A condition where addiction and mental health disorders coexist is called a co-occurring disorder. In 2018, NIDA found that 37.9% of the people who suffered from addiction were also victims of mental illnesses. Sometimes, mental health disorders are at the heart of addiction, while other times, addiction can be the cause of a mental health illness. Therefore, in order to treat addiction in the most efficient manner, it is essential to first treat the underlying mental health. Moreover, people who struggle with substance use disorder (SUD) or opioid use disorder (OUD) are more likely to develop co-occurring disorders. The following are the most commonly occurring dual diagnoses:
Attention Deficit Hyperactivity Disorder and OUD
There is a great link between ADHD and opioid use disorder (OUD). ADHD is a condition that affects individuals’ concentration and makes them impulsive. Focus issues, impulsivity, and hyperactive conduct are its hallmarks. People with this illness are frequently prescribed stimulant-containing prescription drugs and are likely to get addicted to those stimulants. A study has shown that people with ADHD are more likely to get hooked on substances like meth. This is because substances like opioids may give temporary relief to ADHD-ridden individuals. This may cause them to keep taking medicines to experience the same feelings.
Post-Traumatic Stress Disorder (PTSD) and Opioid Dependence
People who have undergone major stressful events such as war or the loss of a loved one may have stress responses such as PTSD. People with PTSD may self-medicate and get addicted to opioids. Sometimes, even prescription opioids pose a high risk of addiction. Therefore, before prescribing opioid medication to individuals, it is better to get them assessed for PTSD, as the likelihood of OUD increases. Patients with PTSD may decide to employ medication or alcohol in order to address the symptoms. However, this can further disturb the equilibrium of sleep and emotions.
Generalized Anxiety Disorder and Cocaine Addiction
Generalized anxiety disorder (GAD) is a condition where a person experiences frequent panic attacks and may rely on substances such as cocaine, a very dangerous drug. People with GAD also have trouble sleeping or functioning. People may want to consume cocaine to feel better. Cocaine exacerbates existing anxiety and may be the cause of its development in people who do not have GAD. This particular drug can also lead to depression, delusions, psychosis, and paranoia. Therefore, in order to treat cocaine addiction, it becomes imperative to go for dual diagnosis treatment.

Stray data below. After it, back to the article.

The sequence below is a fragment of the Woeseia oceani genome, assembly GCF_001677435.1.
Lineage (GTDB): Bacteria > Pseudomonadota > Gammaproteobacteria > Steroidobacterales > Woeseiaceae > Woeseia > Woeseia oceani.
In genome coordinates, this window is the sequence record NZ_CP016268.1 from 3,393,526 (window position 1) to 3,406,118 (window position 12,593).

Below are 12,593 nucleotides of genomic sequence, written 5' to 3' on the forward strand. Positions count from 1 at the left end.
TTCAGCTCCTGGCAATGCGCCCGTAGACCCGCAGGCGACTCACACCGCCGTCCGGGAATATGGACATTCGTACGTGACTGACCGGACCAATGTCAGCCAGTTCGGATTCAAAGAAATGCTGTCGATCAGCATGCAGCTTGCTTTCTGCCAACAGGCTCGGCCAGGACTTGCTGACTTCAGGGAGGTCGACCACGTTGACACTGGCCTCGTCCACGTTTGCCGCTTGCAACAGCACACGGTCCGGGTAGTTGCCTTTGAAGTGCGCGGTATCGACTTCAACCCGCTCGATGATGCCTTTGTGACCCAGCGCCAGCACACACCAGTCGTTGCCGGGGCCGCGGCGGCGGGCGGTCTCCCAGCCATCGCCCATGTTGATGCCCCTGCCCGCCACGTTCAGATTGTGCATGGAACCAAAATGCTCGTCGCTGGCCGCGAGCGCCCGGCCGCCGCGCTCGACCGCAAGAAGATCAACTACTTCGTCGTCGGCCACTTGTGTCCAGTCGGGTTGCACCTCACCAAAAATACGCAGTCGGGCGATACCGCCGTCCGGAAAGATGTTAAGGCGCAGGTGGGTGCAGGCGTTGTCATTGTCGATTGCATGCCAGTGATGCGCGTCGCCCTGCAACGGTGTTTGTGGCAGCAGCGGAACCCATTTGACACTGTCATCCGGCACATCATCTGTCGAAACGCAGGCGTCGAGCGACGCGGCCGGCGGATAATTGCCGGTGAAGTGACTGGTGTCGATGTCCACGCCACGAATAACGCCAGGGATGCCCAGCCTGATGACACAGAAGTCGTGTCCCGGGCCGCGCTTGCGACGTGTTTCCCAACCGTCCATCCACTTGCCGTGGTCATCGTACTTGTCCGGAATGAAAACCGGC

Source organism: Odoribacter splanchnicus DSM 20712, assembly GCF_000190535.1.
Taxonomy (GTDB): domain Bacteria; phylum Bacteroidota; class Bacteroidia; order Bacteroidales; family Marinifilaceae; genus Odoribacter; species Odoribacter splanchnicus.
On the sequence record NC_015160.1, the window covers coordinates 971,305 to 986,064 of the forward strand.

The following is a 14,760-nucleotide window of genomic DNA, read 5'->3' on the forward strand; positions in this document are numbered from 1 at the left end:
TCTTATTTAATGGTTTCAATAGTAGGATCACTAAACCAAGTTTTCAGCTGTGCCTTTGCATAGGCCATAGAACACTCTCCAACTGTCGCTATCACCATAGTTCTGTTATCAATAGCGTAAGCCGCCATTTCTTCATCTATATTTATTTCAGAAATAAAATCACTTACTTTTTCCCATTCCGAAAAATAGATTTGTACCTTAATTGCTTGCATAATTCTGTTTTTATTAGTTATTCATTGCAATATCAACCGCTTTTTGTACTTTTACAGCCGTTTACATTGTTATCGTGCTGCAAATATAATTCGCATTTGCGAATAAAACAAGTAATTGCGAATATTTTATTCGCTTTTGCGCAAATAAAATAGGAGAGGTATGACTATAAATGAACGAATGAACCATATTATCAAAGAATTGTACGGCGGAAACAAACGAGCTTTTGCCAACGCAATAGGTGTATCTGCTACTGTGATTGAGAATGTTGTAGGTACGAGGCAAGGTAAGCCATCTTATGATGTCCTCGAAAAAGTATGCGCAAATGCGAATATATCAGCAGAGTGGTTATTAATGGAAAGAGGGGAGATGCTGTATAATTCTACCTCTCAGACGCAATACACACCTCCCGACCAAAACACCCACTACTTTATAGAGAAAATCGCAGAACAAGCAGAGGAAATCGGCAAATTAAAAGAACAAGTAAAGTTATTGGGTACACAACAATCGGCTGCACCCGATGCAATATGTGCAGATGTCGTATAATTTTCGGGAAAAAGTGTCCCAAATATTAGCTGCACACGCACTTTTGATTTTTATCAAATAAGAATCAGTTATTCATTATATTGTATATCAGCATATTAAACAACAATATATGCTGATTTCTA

Schizophrenia and Alcoholism and Drugs
Cannabis, otherwise known as marijuana, is commonly smoked by everyone. However, the use of this drug by those who already have mental health issues can lead to major co-occurring illnesses. Though marijuana does not lead to schizophrenia, consuming the drug might bring on or exacerbate symptoms. Hallucinations, psychosis, delusions, and disordered thinking are symptoms of this illness. It’s normal for schizophrenics to lose the ability to discriminate between reality and fiction, and to deal with these experiences, many people with this disease turn to drugs or alcohol. This is a severe co-occurring disorder.
Personality and Mood Disorders and Alcoholism
Personality disorders such as borderline personality disorder (BPD) and obsessive-compulsive disorder (OCD) are severe mental health conditions. These disorders, especially BPD, are characterized by symptoms including impulsive behavior, extreme mood swings, and strong emotional imbalance. As a means to cope with this, some of these people use drugs and alcohol since they frequently struggle to sustain connections with others.
Moreover, people with antisocial personality disorder are also prone to substance addiction. Alcohol and drugs provide temporary relief, which becomes more sought after by people who constantly deal with difficult emotions. This is why they are more likely to get hooked on substances.
Eating Disorders and Drug or Alcohol Dependence
Anorexia and bulimia are two eating disorders that are frequently found in people who need addiction therapy. To reduce hunger and boost confidence, people frequently use alcohol and drugs, such as stimulants or diet pills. Additionally, compared to 3 percent of the general population, roughly 35 percent of those who use alcohol or illegal drugs also suffer from eating problems. People who struggle with both an eating problem and an addiction frequently use one to manage the other. These issues frequently coexist with body dysmorphic disorder, a condition in which a person has excessive self-criticism and obsesses over perceived physical faults.
Depression and Cocaine Addiction
About 10% of Americans experience serious depression and at least one-third of them abuse drugs like cocaine. Cocaine is a drug that produces euphoria by releasing dopamine, causing momentary bliss. However, after some time, users who take cocaine acquire a tolerance to these sensory pleasures and want to feel more of them since depression decreases dopamine production and changes brain chemistry. Researchers are uncertain which ailment develops first, but it is obvious that they both—i.e., depression and addiction—worsen one another. Antidepressant medication is typically used as treatment, which must be closely monitored by a doctor.
Additionally, cocaine usage may result in a 20% reduction in brain cell function, which may be permanent. A cycle of intensified cocaine usage to try to feel better is fueled by cocaine addiction and withdrawal, which can cause depression to become more severe.